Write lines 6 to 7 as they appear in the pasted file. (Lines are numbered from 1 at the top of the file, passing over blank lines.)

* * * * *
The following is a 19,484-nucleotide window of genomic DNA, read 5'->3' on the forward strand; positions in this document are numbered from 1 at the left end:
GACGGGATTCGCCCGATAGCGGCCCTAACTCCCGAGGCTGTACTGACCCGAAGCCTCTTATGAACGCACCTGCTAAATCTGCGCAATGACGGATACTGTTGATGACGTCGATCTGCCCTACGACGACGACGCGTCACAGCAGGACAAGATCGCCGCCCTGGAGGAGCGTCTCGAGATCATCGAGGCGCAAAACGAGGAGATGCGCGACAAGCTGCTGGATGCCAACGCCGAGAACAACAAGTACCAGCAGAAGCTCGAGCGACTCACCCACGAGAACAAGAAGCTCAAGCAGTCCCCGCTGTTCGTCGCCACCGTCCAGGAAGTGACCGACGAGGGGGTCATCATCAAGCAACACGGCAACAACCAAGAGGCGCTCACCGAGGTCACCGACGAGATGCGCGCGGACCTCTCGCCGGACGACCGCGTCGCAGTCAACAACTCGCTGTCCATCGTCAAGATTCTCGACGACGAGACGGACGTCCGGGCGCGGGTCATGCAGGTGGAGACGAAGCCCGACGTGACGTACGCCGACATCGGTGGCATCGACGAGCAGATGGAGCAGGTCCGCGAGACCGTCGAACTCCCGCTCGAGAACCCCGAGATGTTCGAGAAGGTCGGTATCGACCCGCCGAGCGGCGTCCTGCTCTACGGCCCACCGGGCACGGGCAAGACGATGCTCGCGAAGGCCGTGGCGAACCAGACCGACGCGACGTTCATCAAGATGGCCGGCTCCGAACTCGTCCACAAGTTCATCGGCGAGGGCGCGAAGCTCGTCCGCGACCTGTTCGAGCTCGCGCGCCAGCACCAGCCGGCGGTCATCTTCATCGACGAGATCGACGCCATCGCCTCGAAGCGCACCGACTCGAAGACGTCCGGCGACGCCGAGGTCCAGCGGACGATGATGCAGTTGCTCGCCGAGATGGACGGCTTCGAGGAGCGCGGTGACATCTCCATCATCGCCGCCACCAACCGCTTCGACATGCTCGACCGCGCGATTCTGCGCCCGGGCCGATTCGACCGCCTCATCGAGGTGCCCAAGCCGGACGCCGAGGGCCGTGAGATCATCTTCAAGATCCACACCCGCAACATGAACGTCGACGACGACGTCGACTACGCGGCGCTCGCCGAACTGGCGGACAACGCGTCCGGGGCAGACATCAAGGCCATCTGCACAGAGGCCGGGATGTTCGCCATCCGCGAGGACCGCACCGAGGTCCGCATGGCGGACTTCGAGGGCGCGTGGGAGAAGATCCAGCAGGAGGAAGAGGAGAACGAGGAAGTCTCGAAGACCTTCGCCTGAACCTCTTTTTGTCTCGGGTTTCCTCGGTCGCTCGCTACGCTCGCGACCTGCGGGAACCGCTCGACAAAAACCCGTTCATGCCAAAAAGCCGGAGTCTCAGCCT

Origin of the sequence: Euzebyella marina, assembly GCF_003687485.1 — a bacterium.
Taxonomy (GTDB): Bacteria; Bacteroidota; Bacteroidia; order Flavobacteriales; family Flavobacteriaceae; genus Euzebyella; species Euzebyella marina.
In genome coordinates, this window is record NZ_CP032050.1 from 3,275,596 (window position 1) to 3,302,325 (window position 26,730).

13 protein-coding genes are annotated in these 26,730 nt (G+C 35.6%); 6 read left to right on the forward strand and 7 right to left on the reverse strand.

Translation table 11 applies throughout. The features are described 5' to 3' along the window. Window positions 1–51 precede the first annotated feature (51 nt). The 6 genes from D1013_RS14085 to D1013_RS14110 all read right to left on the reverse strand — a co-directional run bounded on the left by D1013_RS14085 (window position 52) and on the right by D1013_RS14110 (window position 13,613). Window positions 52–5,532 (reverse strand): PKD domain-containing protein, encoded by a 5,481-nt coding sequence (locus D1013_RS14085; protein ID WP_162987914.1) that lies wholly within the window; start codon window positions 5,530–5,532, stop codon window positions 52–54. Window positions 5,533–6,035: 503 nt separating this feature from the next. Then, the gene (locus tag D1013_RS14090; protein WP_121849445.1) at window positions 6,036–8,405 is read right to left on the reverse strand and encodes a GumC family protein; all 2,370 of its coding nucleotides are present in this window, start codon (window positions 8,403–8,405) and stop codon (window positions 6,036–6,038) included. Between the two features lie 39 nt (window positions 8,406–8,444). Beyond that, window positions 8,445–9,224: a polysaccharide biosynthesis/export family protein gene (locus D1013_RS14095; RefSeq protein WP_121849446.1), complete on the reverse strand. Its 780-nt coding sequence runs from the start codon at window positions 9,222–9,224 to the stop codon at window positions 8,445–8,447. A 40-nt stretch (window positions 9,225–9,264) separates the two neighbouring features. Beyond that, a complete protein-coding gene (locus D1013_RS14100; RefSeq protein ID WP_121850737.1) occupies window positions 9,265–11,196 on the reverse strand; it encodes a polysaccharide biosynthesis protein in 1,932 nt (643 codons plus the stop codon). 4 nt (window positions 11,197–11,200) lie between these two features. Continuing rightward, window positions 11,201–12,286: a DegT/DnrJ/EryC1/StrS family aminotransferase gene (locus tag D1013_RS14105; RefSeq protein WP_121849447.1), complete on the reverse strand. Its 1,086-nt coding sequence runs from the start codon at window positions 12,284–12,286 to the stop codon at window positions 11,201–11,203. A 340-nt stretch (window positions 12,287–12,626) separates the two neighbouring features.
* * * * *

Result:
13 protein-coding genes are annotated in these 26,730 nt (G+C 35.6%); 6 read left to right on the forward strand and 7 right to left on the reverse strand.

Translation table 11 applies throughout. The features are described 5' to 3' along the window. Window positions 1–51 precede the first annotated feature (51 nt). The 6 genes from D1013_RS14085 to D1013_RS14110 all read right to left on the reverse strand — a co-directional run bounded on the left by D1013_RS14085 (window position 52) and on the right by D1013_RS14110 (window position 13,613). Window positions 52–5,532 (reverse strand): PKD domain-containing protein, encoded by a 5,481-nt coding sequence (locus D1013_RS14085; protein ID WP_162987914.1) that lies wholly within the window; start codon window positions 5,530–5,532, stop codon window positions 52–54. Window positions 5,533–6,035: 503 nt separating this feature from the next. Then, the gene (locus tag D1013_RS14090; protein WP_121849445.1) at window positions 6,036–8,405 is read right to left on the reverse strand and encodes a GumC family protein; all 2,370 of its coding nucleotides are present in this window, start codon (window positions 8,403–8,405) and stop codon (window positions 6,036–6,038) included. Between the two features lie 39 nt (window positions 8,406–8,444). Beyond that, window positions 8,445–9,224: a polysaccharide biosynthesis/export family protein gene (locus D1013_RS14095; RefSeq protein WP_121849446.1), complete on the reverse strand. Its 780-nt coding sequence runs from the start codon at window positions 9,222–9,224 to the stop codon at window positions 8,445–8,447. A 40-nt stretch (window positions 9,225–9,264) separates the two neighbouring features. Beyond that, a complete protein-coding gene (locus D1013_RS14100; RefSeq protein ID WP_121850737.1) occupies window positions 9,265–11,196 on the reverse strand; it encodes a polysaccharide biosynthesis protein in 1,932 nt (643 codons plus the stop codon). 4 nt (window positions 11,197–11,200) lie between these two features. Continuing rightward, window positions 11,201–12,286: a DegT/DnrJ/EryC1/StrS family aminotransferase gene (locus tag D1013_RS14105; RefSeq protein WP_121849447.1), complete on the reverse strand. Its 1,086-nt coding sequence runs from the start codon at window positions 12,284–12,286 to the stop codon at window positions 11,201–11,203. A 340-nt stretch (window positions 12,287–12,626) separates the two neighbouring features.